Employers who participate as hiring partners in a RAP have the advantage of being able to pay their apprentices a federally protected training wage and benefit from state and federal subsidies and investment. In contrast, employers who go the IRAP route would still be subject to state and local laws and cannot benefit from any tax incentives or government investment.
Here’s how that works in practice. Let’s say an employer recruits two individuals, a college graduate and an apprentice, to do the same job. The apprentice signs on for a year of apprenticeship and learns that the college graduate is earning 30% more for the same role. Under a RAP, the employer is protected from being sued for wage discrimination because the apprentice has agreed to be paid a training wage while they’re earning and learning. In an IRAP, however, those protections wouldn’t exist. In states where salaries must be disclosed legally, an apprentice could challenge the pay disparity in court.
Funding variances are another noteworthy difference. In a Registered Apprenticeship system, Congress grants money to states to support training costs. In many cases, that means the company subsidizes the cost of training for the apprentice to ensure the individual is ready to do the job. In an IRAP, it wouldn’t work that way. Either the company would pay 100% for the training, or be forced to search the open market and hope they could find people to do the work. Additionally, the company would still have to do more onboarding when the candidate got there. Operating the apprenticeship would fall exclusively on the company staff; in addition, there’s no incentive provided to the company to offset or support talent creation internally. This applies to all apprentices, industries, and sectors.
Understanding the Value of RAPs
Considering all of this, what is the value of the Registered Apprenticeship model for employers? First, it provides national standardization, as roles and expectations are defined by a consortium of companies that define the skills needed to be retained, which are then “approved” by the U.S. DOL. This applies to the documentation process used to determine core competencies for apprentices, to the classroom training that prepares them, to the industry language used in job descriptions and interviews, and to the work being done on the job.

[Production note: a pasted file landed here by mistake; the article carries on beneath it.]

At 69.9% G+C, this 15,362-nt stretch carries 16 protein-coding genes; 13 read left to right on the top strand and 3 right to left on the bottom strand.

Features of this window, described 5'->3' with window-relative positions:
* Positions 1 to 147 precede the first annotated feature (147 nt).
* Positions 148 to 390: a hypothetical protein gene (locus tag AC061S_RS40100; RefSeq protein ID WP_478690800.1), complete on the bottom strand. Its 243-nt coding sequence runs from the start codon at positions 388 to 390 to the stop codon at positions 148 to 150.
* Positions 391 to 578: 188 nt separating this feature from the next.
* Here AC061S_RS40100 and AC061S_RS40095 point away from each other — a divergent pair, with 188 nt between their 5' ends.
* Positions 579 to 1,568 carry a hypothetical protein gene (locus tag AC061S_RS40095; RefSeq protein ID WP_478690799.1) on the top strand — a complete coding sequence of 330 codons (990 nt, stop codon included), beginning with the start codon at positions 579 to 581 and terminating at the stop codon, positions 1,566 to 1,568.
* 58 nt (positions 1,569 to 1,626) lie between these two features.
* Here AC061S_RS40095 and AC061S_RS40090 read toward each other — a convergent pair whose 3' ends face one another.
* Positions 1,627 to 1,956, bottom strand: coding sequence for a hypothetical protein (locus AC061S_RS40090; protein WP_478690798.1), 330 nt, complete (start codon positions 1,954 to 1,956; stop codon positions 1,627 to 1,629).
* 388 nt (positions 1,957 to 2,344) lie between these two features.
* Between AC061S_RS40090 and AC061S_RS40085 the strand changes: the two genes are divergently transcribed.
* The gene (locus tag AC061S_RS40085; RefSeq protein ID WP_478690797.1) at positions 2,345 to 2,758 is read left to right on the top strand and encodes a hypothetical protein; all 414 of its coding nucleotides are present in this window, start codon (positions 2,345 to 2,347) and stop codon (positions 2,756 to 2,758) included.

Additionally, Registered Apprentices receive a credential at the end of their training that lets employers know they are fully competent in a given role, and they can perform that set of skills at most companies. This makes the apprentice easier to recruit for future positions because they’re able to do the work and understand the universal language and industry standards that apply to that role. They can easily demonstrate that knowledge during the interview process. It also makes Registered Apprentices more retainable, because they’ve invested their time and effort into learning the skills required to provide maximum value to the employer. In this way, Registered Apprenticeship creates a holistic ecosystem of talent that is scalable, sustainable, and portable—across state lines, industry verticals, and companies.
By contrast, non-registered programs, such as internships and IRAPs, lack standardized structure, paperwork, training, and language. Therefore, individuals in those programs don’t have the same learnings and credentials to ensure they meet the minimum requirements to stay in the job and keep doing it long term. That means they are not sustainable and that HR departments have no discernable way of qualifying non-college educated, non-traditional candidates against the applicant pool. Thus, it actually creates more work for companies, not less.
The case for RAPs vs. Degrees
At Apprenti, 11% of our apprentices graduate early—they complete the program and are retained ahead of schedule, meaning under one year of work experience. This means 89% still need the full term of a year on the job to assimilate fully into the role and be retained. Most IRAPs are considerably shorter, and with lower retention. RAPs are a long-term talent development pipeline—not a short-term solution meant for appearances.
Additionally, not everyone has access to a college education. With only 30% of Americans going to college and 25% graduating, what happens to the other 75%? Europe and Asia have it figured out—the answer is apprenticeship. America has been a little slow to adopt that proposition, and there is still this prevailing belief that college is THE pathway to a successful career.
However, it’s important to consider the capacity of the college system—STEM degree programs aren’t lacking in enrollments. There is no way financially or systematically to quadruple the output of the college system without eroding fidelity in the outcomes, and if we are learning anything right now from the student loan system, there is less and less appetite by the American public to sink into debt to attain a degree—so investing in that capacity may not yield the results we claim to need.
The time has come to meet the talent on the field and negotiate a way forward together. Not all jobs require a degree. We need to stop treating all jobs equally and allow for alternative training to support our systems. We need to invest in a system that can scale with the industry’s growing tech needs. For those who are serious about creating inclusive work environments, the apprenticeship system is the best opportunity we can create to kill both birds with one stone.